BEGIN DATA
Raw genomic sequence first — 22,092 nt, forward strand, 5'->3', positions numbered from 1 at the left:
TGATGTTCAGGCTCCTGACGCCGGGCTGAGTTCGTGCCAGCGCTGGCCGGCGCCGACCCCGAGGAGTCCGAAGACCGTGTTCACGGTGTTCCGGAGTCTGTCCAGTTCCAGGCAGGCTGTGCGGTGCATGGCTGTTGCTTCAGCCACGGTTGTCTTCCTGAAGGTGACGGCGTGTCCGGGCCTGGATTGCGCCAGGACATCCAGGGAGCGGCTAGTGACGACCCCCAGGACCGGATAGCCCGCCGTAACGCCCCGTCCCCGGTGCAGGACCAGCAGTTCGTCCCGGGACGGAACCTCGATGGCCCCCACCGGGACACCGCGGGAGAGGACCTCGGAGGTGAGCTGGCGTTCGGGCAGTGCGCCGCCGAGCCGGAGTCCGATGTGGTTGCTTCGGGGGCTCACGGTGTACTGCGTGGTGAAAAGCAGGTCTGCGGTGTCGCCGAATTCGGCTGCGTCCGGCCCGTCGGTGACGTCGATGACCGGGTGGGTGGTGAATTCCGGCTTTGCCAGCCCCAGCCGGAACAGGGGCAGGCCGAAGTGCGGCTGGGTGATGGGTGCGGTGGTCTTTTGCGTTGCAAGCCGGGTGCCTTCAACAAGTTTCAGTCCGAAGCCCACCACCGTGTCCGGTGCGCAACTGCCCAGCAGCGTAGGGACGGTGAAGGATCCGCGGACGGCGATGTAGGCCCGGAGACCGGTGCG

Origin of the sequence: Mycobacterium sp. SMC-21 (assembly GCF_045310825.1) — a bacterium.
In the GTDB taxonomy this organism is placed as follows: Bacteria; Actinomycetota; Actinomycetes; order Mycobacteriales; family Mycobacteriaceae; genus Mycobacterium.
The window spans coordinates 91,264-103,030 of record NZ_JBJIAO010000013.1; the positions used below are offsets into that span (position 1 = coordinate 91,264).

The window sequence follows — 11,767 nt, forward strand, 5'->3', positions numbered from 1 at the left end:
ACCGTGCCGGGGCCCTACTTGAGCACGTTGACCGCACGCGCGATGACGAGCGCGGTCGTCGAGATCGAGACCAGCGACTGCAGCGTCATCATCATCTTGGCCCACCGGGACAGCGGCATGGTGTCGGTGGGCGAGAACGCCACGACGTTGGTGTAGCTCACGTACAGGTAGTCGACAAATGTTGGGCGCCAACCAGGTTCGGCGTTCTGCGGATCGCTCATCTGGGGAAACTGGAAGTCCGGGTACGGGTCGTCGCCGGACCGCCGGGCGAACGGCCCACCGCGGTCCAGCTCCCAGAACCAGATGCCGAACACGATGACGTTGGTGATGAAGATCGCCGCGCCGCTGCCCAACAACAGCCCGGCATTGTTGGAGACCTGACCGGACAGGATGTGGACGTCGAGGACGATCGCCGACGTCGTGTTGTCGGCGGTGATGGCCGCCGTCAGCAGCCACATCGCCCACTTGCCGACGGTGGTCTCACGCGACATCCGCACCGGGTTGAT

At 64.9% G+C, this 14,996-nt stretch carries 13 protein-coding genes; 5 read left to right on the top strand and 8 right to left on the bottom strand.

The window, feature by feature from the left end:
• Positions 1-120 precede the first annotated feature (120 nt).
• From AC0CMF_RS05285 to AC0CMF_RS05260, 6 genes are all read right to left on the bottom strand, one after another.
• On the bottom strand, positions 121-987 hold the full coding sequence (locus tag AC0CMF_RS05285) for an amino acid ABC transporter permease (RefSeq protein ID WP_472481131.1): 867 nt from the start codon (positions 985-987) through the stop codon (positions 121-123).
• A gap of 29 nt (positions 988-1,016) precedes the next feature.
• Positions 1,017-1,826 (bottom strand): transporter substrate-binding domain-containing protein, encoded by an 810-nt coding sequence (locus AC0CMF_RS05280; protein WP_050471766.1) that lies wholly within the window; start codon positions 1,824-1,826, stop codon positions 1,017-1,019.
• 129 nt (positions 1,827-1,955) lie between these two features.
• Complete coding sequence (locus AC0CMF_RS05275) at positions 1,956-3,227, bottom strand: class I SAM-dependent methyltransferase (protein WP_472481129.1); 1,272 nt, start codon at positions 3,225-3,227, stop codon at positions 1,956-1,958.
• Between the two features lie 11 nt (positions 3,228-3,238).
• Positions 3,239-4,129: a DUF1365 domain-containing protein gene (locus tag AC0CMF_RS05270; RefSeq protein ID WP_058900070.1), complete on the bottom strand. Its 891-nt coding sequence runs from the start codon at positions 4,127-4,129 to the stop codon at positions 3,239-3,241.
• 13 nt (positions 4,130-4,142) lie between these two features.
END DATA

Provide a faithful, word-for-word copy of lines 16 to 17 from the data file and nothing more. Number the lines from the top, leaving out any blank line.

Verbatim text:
• Complete coding sequence (locus AC0CMF_RS05275) at positions 1,956-3,227, bottom strand: class I SAM-dependent methyltransferase (protein WP_472481129.1); 1,272 nt, start codon at positions 3,225-3,227, stop codon at positions 1,956-1,958.
• Between the two features lie 11 nt (positions 3,228-3,238).